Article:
Jim Jones

Such debates get muddy fairly quickly when trying to assess issues with such a large number of complex input parameters. Maybe NYC cops just tried harder that year to stop crime? Maybe there was some unmentioned officer that led the way to upping the standard of the department?

Could it be possible that one of these immeasurable factors was large, contributing factor in the decline. Absolutely.
-- Jim http://www.runfatboy.net



The flaw in your argument is that New York's crime rate has been in steep decline since 1990, a few years before "Broken Windows" and Compstat policing began in New York, and four years before the statistics you cite. You leave readers with the impression that the drop in the crime rate began when Broken Windows policing did. That is not true.

What did happen? 1989 was the tip year of a long peaking trend for crime in NYC -- it was bound to go down. 1990 began a decade long expansion of wealth coupled with the gentrification of New York, particularly Manhattan and some of its worst neighborhoods (Viacom moved into Times Square in 1990), and particularly some of its most dangerous areas. I'd posit that Broken Windows policing rode this wave, rather than caused it.

Worst of the Slate


A debate on Broken Windons with Bernard E. Harcourt and David E. Thacher:

...I remember the crack trade being very bad in NYC as well, or was that an Ice-T movie I saw?

thm writes,
"why is there the insistence on a single answer?"
thm, I suggest you re-read the relevant posts by Malcom and Levitt. Neither person insists on a single answer, both speak of three or four main causes. It may seem like Levitt is saying abortion was the key, but he is not; he is arguing it is a significant factor.


I'd be curious to see how much of an impact NY's statistics have on the national statistics - if say you took out NY's bigger leaps, or changed it into 0 sum year for NY, would the national statistics have looked as good?

I think NY probably won't account for a large chunk, but then again, result might be surprising.

Steve No_

An obvious test (besides targeted gallery showings of broken windows in a series of crime bellweathers) would account for covariance in NYC and say, NJS and other environs in NY and PA, assuming I could ever get the types of crime or Public Servant Stop classifications to line up.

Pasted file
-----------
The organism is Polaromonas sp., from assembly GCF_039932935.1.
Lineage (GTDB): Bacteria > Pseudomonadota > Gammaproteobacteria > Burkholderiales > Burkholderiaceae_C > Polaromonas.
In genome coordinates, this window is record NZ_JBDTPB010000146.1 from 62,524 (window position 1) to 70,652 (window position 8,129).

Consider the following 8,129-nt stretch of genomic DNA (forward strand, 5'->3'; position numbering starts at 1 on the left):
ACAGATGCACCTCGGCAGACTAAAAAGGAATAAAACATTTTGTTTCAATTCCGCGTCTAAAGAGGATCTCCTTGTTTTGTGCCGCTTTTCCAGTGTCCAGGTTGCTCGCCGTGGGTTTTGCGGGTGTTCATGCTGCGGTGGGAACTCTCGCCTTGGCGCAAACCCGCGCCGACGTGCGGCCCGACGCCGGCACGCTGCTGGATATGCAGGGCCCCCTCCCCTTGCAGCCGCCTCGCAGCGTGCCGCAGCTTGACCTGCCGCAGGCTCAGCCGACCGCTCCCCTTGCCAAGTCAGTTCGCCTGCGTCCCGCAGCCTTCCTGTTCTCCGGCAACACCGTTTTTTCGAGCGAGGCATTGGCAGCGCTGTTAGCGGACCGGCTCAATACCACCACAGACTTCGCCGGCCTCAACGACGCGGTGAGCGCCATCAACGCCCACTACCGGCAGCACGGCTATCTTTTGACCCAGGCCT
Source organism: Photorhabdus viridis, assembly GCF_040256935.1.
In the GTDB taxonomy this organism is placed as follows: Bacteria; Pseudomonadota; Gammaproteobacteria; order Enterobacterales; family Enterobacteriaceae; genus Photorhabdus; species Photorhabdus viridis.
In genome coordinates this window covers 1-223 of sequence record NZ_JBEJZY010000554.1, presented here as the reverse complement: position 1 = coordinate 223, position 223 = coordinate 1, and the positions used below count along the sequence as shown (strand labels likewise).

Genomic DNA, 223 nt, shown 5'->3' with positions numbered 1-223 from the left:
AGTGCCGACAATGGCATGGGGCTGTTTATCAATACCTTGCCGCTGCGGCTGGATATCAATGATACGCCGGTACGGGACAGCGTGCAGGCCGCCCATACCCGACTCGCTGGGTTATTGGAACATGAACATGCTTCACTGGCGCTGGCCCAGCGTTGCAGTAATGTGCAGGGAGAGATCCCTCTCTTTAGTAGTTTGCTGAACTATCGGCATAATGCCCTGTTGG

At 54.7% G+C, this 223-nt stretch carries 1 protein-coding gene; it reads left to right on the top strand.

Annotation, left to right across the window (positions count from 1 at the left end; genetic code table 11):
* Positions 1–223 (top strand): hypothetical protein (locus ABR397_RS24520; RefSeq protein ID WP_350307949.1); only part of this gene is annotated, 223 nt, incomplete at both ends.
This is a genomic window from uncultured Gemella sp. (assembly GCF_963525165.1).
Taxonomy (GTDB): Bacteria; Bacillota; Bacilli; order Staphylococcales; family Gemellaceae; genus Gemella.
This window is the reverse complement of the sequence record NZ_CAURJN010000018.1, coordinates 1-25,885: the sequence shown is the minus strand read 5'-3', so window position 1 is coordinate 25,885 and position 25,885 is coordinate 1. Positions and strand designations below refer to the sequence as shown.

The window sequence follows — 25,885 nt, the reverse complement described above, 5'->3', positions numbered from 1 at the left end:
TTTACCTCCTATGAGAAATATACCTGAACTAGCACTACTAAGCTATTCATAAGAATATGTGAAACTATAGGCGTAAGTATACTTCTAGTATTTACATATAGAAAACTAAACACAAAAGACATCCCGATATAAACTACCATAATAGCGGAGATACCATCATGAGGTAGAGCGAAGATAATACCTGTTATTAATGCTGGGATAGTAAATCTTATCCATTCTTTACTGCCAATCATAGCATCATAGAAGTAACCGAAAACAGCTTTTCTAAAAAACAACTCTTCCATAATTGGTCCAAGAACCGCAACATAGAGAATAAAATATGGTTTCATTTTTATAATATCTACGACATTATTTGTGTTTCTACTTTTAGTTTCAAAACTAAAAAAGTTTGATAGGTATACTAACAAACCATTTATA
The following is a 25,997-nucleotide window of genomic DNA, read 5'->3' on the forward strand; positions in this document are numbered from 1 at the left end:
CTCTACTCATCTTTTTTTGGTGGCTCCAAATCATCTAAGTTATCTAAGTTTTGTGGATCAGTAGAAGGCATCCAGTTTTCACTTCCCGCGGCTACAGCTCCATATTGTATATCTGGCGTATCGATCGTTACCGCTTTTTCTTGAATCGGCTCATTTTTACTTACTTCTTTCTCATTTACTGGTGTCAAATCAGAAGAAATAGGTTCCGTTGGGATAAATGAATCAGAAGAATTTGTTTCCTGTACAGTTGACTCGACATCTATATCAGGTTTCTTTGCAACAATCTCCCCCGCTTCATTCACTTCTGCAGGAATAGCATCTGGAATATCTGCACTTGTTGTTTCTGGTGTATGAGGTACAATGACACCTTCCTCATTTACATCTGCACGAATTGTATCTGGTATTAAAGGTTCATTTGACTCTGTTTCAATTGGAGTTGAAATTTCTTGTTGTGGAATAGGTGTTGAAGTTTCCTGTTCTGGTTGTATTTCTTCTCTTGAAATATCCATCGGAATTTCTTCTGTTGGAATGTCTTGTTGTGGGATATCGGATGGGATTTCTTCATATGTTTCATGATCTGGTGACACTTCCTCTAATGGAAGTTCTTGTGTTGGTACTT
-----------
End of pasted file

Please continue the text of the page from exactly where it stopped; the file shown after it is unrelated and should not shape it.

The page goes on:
The less obvious but sensible continuation would be to hire a designer to make still less-broken seeming windows or still more contrived barriers between public and private spaces, and see whether crime went down as a result and whether it went down in the city before anyone tried not doing it anywhere else, try to contrive 'interviews' (haha, short grease pens on heavy barb chains or abuse of traffic cameras) etc.
I think the fiberglass homonculus thing has been dangled in that direction, and then of course the blue-sworl-lines-in-the-intersection experiments; so how's your NYC rating for those? Should Zaha Haddadi be doing the interchanges to upstate, or what?


This is the beauty of blogging. You are having a conversation that would never occur under normal circumstances. This is the essence of modern communication. The way the world converses has changed forever.

Mike Moore

I was reading about Freakonomics before and it seems that there overall idea is that the crime rate has gone down due to the Abortion statistic and how there where less babies born into bad homes and there was less of a chance to grow up with a sub par environment.



I agree it's "Broken Window," but I've often wondered if the fall of communism helped as well.

After 1990 the immigration patterns changed in this country. There were far more eastern europeans and africans in NYC. Put simply, they are fairly well behaved. I've often wondered if they changed behavior patterns as well.


"something else clearly happened in New York to cause crime to drop much further and much faster than in any other city in the United States"

What about immigration? I've read a lot of articles that highlight the role of new immigrants in revitalizing formerly troubled neighbourhoods. NYC attracts more than its fair share of immigrants - perhaps this should be factored in.


"I'm just pointing out that there nothing inconsistent between what that book says and what my book says."